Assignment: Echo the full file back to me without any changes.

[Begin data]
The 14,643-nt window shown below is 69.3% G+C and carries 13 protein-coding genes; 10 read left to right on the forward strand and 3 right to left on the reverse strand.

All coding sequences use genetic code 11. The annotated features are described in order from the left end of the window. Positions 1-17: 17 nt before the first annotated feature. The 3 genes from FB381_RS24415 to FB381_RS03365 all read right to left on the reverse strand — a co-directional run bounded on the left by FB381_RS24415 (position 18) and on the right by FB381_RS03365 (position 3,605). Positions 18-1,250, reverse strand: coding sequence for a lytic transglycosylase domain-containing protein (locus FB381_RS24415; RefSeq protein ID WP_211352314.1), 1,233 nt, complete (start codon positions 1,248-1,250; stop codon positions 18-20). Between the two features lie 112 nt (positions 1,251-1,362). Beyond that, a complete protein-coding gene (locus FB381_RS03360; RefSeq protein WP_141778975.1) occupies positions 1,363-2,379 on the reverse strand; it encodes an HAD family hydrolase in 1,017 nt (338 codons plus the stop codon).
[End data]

The 14,643-nt window shown below is 69.3% G+C and carries 13 protein-coding genes; 10 read left to right on the forward strand and 3 right to left on the reverse strand.

All coding sequences use genetic code 11. The annotated features are described in order from the left end of the window. Positions 1-17: 17 nt before the first annotated feature. The 3 genes from FB381_RS24415 to FB381_RS03365 all read right to left on the reverse strand — a co-directional run bounded on the left by FB381_RS24415 (position 18) and on the right by FB381_RS03365 (position 3,605). Positions 18-1,250, reverse strand: coding sequence for a lytic transglycosylase domain-containing protein (locus FB381_RS24415; RefSeq protein ID WP_211352314.1), 1,233 nt, complete (start codon positions 1,248-1,250; stop codon positions 18-20). Between the two features lie 112 nt (positions 1,251-1,362). Beyond that, a complete protein-coding gene (locus FB381_RS03360; RefSeq protein WP_141778975.1) occupies positions 1,363-2,379 on the reverse strand; it encodes an HAD family hydrolase in 1,017 nt (338 codons plus the stop codon).